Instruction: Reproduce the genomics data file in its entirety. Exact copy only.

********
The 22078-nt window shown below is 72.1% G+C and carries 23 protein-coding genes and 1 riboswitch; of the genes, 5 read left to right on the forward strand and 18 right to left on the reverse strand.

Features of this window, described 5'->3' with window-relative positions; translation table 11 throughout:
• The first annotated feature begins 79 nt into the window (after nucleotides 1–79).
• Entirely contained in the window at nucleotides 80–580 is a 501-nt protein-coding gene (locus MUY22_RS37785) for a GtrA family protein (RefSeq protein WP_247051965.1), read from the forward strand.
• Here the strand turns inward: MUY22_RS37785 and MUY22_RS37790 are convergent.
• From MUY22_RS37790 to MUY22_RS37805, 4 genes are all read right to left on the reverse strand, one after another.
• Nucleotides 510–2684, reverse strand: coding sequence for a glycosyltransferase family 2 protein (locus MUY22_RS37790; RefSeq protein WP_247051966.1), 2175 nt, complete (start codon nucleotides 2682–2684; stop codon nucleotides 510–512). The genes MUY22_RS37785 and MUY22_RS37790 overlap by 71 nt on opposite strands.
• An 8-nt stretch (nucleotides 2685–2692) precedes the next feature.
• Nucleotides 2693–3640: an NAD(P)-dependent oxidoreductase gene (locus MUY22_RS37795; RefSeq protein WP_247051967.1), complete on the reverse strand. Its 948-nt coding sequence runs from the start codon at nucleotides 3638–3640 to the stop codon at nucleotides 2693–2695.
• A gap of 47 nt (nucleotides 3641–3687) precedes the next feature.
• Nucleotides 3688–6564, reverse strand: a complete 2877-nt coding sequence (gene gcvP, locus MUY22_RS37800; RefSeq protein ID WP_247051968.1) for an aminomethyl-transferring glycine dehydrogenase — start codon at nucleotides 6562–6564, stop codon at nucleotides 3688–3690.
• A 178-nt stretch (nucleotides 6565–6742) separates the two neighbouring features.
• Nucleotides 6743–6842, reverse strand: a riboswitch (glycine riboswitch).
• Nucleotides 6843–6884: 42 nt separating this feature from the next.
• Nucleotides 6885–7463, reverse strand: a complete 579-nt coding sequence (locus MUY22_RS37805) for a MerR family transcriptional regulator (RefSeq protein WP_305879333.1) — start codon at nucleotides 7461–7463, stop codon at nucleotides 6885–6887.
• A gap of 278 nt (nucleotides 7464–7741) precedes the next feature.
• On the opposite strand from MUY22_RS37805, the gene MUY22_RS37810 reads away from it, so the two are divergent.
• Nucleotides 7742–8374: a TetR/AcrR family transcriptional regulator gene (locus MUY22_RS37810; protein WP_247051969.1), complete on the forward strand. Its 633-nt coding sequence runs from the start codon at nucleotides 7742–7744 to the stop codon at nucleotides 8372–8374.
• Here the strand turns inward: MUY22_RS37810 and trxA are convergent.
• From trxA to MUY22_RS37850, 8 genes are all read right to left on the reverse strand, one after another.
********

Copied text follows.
The 22078-nt window shown below is 72.1% G+C and carries 23 protein-coding genes and 1 riboswitch; of the genes, 5 read left to right on the forward strand and 18 right to left on the reverse strand.

Features of this window, described 5'->3' with window-relative positions; translation table 11 throughout:
• The first annotated feature begins 79 nt into the window (after nucleotides 1–79).
• Entirely contained in the window at nucleotides 80–580 is a 501-nt protein-coding gene (locus MUY22_RS37785) for a GtrA family protein (RefSeq protein WP_247051965.1), read from the forward strand.
• Here the strand turns inward: MUY22_RS37785 and MUY22_RS37790 are convergent.
• From MUY22_RS37790 to MUY22_RS37805, 4 genes are all read right to left on the reverse strand, one after another.
• Nucleotides 510–2684, reverse strand: coding sequence for a glycosyltransferase family 2 protein (locus MUY22_RS37790; RefSeq protein WP_247051966.1), 2175 nt, complete (start codon nucleotides 2682–2684; stop codon nucleotides 510–512). The genes MUY22_RS37785 and MUY22_RS37790 overlap by 71 nt on opposite strands.
• An 8-nt stretch (nucleotides 2685–2692) precedes the next feature.
• Nucleotides 2693–3640: an NAD(P)-dependent oxidoreductase gene (locus MUY22_RS37795; RefSeq protein WP_247051967.1), complete on the reverse strand. Its 948-nt coding sequence runs from the start codon at nucleotides 3638–3640 to the stop codon at nucleotides 2693–2695.
• A gap of 47 nt (nucleotides 3641–3687) precedes the next feature.
• Nucleotides 3688–6564, reverse strand: a complete 2877-nt coding sequence (gene gcvP, locus MUY22_RS37800; RefSeq protein ID WP_247051968.1) for an aminomethyl-transferring glycine dehydrogenase — start codon at nucleotides 6562–6564, stop codon at nucleotides 3688–3690.
• A 178-nt stretch (nucleotides 6565–6742) separates the two neighbouring features.
• Nucleotides 6743–6842, reverse strand: a riboswitch (glycine riboswitch).
• Nucleotides 6843–6884: 42 nt separating this feature from the next.
• Nucleotides 6885–7463, reverse strand: a complete 579-nt coding sequence (locus MUY22_RS37805) for a MerR family transcriptional regulator (RefSeq protein WP_305879333.1) — start codon at nucleotides 7461–7463, stop codon at nucleotides 6885–6887.
• A gap of 278 nt (nucleotides 7464–7741) precedes the next feature.
• On the opposite strand from MUY22_RS37805, the gene MUY22_RS37810 reads away from it, so the two are divergent.
• Nucleotides 7742–8374: a TetR/AcrR family transcriptional regulator gene (locus MUY22_RS37810; protein WP_247051969.1), complete on the forward strand. Its 633-nt coding sequence runs from the start codon at nucleotides 7742–7744 to the stop codon at nucleotides 8372–8374.
• Here the strand turns inward: MUY22_RS37810 and trxA are convergent.
• From trxA to MUY22_RS37850, 8 genes are all read right to left on the reverse strand, one after another.